LOWNDES CO., GA (WALB) - Many are still dealing with the effects of the flooding last weekend and Lowndes County is no different.
Earlier this week, Valdosta reported a sewage spill and now Lowndes County is reporting the same.
The county reported that there was a 35,000-gallon sanitary sewage spill.
“Whenever you have a tremendous amount of water flowing through those pipes and the pipe capacity is not large enough to handle that water flow, then of course, just like any other system, it’s going to back up," said County Spokesperson Paige Dukes.
The water backed up and began overflowing from a manhole near Madison Highway at Exit 11, near I-75.
The overflow lasted about 6 hours, washing that untreated sewage into a ditch that runs into Bevel Creek.
“It’s very hard to prevent them from happening when you have this much unanticipated water that’s entering into your system," said Dukes.
Dukes said most sewage systems would deal with similar issues from such a large amount of rain in a short time.
“There were systems across the region and those communities can be verified through [the Environmental Protection Agency] but there were many systems across the region that had spills," said Dukes.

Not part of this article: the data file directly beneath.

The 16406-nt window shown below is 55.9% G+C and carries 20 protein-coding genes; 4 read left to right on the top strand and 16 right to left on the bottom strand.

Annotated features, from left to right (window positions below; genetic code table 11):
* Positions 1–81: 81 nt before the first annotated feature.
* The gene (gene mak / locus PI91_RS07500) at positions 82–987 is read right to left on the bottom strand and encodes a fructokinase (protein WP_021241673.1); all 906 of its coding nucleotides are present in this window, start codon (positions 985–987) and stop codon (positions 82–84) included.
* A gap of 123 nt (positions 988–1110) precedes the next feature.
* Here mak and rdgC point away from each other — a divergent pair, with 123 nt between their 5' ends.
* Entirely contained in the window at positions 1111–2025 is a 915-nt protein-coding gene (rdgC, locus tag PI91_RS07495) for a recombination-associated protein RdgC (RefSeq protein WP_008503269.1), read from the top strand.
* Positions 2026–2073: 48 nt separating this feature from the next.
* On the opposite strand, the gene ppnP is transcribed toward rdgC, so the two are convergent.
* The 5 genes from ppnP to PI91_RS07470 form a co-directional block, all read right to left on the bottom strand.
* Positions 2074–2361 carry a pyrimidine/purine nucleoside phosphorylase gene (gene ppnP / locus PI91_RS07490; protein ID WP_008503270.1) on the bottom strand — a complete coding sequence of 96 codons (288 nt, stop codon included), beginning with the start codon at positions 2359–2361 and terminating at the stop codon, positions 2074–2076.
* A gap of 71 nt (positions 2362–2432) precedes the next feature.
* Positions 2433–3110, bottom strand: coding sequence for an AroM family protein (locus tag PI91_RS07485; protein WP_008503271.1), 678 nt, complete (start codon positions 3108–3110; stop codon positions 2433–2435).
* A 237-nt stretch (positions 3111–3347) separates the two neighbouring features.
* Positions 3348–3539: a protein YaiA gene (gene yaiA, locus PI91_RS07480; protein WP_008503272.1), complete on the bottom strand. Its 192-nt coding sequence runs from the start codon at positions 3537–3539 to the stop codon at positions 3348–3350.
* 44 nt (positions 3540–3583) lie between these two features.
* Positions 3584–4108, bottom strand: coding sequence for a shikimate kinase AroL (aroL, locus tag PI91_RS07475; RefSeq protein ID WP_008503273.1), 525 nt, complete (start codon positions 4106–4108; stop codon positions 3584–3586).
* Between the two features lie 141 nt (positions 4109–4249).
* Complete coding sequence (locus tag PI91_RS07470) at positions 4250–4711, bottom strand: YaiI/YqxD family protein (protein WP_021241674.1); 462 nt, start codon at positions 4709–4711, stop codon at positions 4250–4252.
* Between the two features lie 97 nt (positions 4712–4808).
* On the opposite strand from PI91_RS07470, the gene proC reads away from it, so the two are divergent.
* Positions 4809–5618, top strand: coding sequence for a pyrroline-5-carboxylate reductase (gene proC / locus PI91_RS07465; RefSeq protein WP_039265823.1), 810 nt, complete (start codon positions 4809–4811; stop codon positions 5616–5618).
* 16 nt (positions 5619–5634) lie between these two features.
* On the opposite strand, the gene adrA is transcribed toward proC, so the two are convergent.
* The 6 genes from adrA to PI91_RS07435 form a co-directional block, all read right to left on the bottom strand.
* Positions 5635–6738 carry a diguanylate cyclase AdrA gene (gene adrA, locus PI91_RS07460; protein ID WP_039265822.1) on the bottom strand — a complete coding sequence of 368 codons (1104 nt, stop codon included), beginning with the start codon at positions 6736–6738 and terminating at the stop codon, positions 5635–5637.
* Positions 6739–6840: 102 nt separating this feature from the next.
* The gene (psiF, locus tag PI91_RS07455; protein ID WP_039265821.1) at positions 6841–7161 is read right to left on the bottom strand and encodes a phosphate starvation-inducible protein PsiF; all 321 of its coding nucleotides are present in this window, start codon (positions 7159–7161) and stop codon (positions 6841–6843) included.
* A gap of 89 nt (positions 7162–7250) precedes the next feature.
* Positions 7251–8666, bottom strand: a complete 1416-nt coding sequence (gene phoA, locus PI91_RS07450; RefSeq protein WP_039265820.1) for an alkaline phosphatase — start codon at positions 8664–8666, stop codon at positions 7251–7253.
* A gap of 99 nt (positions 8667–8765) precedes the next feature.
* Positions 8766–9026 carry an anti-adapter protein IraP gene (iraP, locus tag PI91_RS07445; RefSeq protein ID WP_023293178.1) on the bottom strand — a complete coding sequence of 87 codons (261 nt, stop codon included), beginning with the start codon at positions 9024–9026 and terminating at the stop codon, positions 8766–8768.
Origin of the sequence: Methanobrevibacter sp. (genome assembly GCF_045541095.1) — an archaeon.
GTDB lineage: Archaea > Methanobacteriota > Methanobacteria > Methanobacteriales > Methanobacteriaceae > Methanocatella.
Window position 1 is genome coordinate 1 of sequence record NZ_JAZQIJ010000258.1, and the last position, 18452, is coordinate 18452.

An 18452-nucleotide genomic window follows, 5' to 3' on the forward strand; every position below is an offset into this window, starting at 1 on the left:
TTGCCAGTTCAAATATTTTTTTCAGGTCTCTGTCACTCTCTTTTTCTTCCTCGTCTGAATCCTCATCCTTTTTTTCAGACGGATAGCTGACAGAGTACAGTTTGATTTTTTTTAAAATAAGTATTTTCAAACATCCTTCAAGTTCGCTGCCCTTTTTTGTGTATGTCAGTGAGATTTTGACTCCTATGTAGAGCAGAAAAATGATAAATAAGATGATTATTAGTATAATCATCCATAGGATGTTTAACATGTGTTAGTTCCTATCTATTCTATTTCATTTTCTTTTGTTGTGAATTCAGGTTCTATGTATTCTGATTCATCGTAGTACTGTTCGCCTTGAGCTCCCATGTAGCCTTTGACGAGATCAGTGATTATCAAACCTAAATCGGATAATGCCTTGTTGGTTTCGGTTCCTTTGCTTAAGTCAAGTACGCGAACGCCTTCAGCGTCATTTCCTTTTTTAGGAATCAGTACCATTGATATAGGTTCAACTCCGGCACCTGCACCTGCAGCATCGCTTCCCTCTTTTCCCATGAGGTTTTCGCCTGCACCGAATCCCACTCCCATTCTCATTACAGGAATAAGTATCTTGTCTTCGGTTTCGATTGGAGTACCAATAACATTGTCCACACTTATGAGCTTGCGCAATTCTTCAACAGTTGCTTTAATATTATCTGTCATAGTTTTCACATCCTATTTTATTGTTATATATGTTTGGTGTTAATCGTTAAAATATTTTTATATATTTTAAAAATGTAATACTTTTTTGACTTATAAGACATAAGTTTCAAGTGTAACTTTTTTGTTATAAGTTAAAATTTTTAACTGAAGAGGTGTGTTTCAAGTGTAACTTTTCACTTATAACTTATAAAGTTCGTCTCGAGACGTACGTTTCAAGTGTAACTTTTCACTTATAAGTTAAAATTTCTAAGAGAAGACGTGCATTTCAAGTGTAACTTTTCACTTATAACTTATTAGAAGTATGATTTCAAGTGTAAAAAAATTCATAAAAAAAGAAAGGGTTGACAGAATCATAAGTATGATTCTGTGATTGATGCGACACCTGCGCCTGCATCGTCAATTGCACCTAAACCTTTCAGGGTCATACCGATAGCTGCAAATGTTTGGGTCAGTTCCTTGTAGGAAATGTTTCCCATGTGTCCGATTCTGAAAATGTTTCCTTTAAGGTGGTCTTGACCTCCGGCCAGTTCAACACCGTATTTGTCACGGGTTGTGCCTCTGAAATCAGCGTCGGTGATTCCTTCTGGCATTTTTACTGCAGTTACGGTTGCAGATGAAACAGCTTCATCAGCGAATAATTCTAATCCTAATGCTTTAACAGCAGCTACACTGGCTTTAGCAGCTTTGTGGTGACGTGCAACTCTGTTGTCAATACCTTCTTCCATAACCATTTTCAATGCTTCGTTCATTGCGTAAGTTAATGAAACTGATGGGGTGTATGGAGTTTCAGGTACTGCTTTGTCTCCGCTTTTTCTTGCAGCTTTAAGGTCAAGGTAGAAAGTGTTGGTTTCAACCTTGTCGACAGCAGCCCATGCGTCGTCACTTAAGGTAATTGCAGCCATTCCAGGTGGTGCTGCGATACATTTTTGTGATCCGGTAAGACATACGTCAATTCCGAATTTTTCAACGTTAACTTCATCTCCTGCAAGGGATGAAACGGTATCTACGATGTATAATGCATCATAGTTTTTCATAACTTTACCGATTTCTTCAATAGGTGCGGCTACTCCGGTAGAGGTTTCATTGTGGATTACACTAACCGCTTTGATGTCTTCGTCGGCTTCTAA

The county said that it has already begun cleaning the spill, which can involve dirt replacement, special neutralizing chemicals or bringing in specialized equipment.
“All of that is done in accordance with E.P.D. guidelines and they communicate with our utility department based on the type of spill, the location of the spill and the magnitude of the spill," explained Dukes.
The county is also taking precautions for the pending rain forecast for this weekend.
“The one thing that we can do is those maintenance checks to make sure that every part of our system is as open as possible and is operating as well as it possibly can. From there, we just have to see if the amount of rain we get is something the system can handle," said Dukes.
Dukes said the county will continue monitoring the situation because of the two to four inches of rain expected this weekend.
“But again, with all of the saturation that we have already and all of the water that are systems are trying to process, we can’t promise that there wont be another spill, but we can commit that we’re doing everything Lowndes County can do right now to prevent that from happening," said Dukes.
This all comes just a day after the Valdosta City Council approved a new system software to possibly help prevent future sewage spills.